Today with the AED and other global resources to consult we find little evidence of his books, suggesting muted initial interest and a tepid passage through time. We are then led to contemplate that God, contrary to his expectation, has been less involved than he expected. How else to explain that his works have come down to us as silently as whispered prayers? Almost. For on the other the single previously known extant copy at the Library of Congress has been scanned and for many years been available at about 80 institutions. This sounds to me like life after death. Does this explain his books’ tenuous and continuing connections to our world today? Gutenberg if able might in fact blush at how common, by comparison, his 48 first printings of the Bible have turned out to be. Dr. Scott’s Antidote by comparison, thought to be a single copy but now known to exist twice with its discovery on eBay, may turn out to be the perfect antidote to any pride Gutenberg might be harboring about the rarity of his work. In fact both of Dr. Scott’s books trump him, the first in two copies, the second with no known copies. So there.
This puffery aside, the slim survival of his first book may stem more from the arcane nature of his question and proof than with the length of his print runs. The Gregorian calendar had after all firmly taken hold. Few people woke up thinking its 5813. The newspapers on their mastheads said 1810. The War of 1812 was a scant few months away and epidemics were routinely trimming the human herd. Fulton had recently built the North River Steamboat to ply the Hudson between New York and Albany and would have passed within eyeshot of Dr. Scott’s home in Rhinebeck. Perhaps the unsettled nature of the present and the gathering sweep of a rapidly developing future may simply have swamped all serious consideration of a project that looked back even as the world lurched forward. Whatever the reason the chance survival of his first book is a reminder to book collectors that book collecting is an exceptional experience that occasionally rewards both the diligent and the lucky.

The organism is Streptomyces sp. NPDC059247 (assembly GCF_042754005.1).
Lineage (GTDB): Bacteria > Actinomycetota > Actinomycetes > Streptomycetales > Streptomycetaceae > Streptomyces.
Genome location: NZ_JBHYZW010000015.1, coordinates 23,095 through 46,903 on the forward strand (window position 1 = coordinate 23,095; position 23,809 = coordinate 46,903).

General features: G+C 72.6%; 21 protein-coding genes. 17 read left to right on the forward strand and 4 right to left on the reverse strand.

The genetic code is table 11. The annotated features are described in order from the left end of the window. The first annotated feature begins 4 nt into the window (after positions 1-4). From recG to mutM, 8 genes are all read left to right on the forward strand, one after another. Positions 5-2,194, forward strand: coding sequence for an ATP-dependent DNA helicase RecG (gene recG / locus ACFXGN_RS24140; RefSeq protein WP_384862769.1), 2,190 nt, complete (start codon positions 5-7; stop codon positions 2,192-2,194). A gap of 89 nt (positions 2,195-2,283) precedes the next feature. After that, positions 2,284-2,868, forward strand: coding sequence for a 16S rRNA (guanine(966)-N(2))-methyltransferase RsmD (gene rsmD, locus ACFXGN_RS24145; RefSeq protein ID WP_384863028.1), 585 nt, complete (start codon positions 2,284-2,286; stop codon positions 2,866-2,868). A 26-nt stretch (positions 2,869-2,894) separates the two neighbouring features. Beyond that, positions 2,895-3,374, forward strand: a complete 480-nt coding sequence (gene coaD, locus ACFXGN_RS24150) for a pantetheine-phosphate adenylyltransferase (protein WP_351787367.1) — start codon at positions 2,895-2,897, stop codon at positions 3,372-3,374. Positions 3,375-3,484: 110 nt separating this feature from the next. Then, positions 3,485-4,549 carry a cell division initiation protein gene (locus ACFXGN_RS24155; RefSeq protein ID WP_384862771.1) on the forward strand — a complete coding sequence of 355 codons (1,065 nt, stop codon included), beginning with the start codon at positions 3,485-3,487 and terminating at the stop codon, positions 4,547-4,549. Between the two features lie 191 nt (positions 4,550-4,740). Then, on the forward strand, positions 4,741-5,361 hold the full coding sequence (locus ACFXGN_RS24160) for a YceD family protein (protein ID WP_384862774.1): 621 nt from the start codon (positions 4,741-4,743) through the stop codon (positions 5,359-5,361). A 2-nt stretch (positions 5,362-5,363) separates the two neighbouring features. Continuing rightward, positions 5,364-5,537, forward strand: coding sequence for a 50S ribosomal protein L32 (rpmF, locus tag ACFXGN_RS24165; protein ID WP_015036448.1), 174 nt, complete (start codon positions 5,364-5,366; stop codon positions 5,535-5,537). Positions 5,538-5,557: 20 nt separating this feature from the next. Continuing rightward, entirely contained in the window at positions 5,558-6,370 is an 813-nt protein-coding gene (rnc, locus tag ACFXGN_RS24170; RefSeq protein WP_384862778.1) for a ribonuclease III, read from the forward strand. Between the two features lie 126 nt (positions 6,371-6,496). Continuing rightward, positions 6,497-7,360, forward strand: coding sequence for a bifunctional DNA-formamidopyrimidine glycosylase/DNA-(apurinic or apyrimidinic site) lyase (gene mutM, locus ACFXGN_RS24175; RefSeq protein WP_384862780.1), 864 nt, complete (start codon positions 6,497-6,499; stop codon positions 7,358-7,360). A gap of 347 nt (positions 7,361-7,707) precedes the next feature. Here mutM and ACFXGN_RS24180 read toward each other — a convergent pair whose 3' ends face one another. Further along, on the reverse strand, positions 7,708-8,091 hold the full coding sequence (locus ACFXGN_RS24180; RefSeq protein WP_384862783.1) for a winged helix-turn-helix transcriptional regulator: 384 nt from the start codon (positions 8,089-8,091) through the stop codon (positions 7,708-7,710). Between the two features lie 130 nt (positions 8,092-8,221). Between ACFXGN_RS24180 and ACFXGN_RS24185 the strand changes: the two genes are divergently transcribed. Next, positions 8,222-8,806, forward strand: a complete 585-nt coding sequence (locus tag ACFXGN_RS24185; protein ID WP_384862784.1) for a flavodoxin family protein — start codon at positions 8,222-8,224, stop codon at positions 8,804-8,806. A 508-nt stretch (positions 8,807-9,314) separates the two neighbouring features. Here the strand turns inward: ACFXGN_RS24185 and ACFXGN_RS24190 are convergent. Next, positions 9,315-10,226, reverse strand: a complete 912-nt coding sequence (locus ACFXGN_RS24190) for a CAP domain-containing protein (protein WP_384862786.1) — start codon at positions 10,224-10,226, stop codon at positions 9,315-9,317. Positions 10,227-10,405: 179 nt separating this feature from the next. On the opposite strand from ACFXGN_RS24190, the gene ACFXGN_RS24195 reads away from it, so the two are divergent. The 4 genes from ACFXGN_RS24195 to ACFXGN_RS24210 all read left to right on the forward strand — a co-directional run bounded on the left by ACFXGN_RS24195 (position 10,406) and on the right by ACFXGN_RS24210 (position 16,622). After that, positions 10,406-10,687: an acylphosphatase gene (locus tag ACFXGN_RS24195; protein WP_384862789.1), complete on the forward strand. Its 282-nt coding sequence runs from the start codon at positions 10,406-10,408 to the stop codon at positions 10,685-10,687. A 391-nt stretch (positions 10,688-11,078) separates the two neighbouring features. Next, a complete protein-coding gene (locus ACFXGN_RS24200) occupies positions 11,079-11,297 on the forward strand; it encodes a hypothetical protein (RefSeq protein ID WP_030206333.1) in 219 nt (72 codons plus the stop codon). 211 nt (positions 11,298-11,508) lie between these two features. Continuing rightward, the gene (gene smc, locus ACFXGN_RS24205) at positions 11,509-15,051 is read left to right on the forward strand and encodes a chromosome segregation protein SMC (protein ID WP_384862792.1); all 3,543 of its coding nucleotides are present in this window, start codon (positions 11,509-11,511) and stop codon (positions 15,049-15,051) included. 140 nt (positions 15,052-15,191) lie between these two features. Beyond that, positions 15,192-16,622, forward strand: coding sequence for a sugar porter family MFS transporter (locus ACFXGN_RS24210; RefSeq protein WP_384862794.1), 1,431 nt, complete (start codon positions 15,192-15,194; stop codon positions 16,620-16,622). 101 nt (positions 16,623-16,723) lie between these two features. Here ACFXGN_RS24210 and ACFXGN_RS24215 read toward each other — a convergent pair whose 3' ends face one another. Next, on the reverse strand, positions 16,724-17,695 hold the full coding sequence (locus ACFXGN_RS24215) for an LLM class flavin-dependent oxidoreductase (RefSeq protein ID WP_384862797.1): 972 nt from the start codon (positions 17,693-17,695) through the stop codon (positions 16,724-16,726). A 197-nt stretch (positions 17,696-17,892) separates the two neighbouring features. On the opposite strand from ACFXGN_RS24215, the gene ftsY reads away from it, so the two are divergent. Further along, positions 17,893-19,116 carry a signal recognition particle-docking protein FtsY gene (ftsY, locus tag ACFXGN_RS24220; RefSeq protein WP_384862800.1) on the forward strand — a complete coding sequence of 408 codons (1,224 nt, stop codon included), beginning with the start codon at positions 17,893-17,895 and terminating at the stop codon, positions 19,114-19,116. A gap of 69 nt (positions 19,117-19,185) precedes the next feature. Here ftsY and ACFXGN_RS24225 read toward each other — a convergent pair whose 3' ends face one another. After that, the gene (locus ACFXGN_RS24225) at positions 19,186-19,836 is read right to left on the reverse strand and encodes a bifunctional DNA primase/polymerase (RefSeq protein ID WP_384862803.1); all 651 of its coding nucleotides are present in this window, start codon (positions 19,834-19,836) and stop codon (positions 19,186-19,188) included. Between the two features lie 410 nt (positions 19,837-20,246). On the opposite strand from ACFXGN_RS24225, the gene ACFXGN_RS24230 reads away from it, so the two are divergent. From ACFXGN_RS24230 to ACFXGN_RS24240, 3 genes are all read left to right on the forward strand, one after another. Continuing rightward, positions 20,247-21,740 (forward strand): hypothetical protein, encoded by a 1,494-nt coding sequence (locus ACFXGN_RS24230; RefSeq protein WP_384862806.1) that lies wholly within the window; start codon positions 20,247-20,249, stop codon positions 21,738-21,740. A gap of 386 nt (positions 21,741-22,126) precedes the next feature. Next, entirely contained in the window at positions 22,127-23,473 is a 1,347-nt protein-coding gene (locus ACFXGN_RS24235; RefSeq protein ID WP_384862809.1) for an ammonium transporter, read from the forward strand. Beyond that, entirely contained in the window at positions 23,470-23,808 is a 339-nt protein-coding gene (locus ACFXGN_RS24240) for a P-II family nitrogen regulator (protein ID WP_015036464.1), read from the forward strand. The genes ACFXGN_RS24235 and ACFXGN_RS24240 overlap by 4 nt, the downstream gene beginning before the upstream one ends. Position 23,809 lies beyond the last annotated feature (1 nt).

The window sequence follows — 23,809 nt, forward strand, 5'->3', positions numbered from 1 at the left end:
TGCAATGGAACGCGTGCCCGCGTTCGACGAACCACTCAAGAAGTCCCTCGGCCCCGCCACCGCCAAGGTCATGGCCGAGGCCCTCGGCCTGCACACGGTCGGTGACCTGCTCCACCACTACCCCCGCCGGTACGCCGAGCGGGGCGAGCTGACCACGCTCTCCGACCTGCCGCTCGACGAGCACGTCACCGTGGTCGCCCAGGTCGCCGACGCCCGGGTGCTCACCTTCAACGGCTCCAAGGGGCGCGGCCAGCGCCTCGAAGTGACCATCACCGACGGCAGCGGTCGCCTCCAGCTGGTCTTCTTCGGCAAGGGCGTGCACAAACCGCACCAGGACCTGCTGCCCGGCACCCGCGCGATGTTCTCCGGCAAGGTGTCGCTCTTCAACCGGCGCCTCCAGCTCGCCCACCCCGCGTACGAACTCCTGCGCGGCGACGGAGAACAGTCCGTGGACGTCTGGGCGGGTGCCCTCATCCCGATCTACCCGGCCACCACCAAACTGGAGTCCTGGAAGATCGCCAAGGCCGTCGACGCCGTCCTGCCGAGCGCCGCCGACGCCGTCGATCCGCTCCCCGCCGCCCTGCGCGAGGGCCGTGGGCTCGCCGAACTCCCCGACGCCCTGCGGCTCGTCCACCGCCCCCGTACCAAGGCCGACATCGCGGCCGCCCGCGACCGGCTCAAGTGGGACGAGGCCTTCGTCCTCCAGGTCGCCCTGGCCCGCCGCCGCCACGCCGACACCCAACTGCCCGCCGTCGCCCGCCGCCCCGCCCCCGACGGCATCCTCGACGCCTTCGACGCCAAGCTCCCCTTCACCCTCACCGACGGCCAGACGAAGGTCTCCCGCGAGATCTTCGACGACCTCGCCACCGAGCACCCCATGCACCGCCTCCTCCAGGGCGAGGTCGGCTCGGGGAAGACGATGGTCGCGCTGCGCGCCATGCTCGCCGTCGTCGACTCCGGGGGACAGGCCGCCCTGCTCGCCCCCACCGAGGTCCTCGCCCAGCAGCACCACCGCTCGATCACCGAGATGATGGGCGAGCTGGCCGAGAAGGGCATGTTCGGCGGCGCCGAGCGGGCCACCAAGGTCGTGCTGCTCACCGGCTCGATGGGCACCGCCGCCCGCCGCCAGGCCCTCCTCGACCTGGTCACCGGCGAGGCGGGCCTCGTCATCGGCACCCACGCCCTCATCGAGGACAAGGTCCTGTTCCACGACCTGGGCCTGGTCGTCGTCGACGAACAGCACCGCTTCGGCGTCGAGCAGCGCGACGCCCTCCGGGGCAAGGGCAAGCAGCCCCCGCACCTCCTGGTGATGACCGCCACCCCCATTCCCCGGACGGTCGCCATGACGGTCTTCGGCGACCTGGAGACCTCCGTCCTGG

On the day I found it I was both.
Hasbrouck’s History of Dutchess County
Poucher’s “Old Gravestones of Dutchess County New York. Pg 325, ref. 471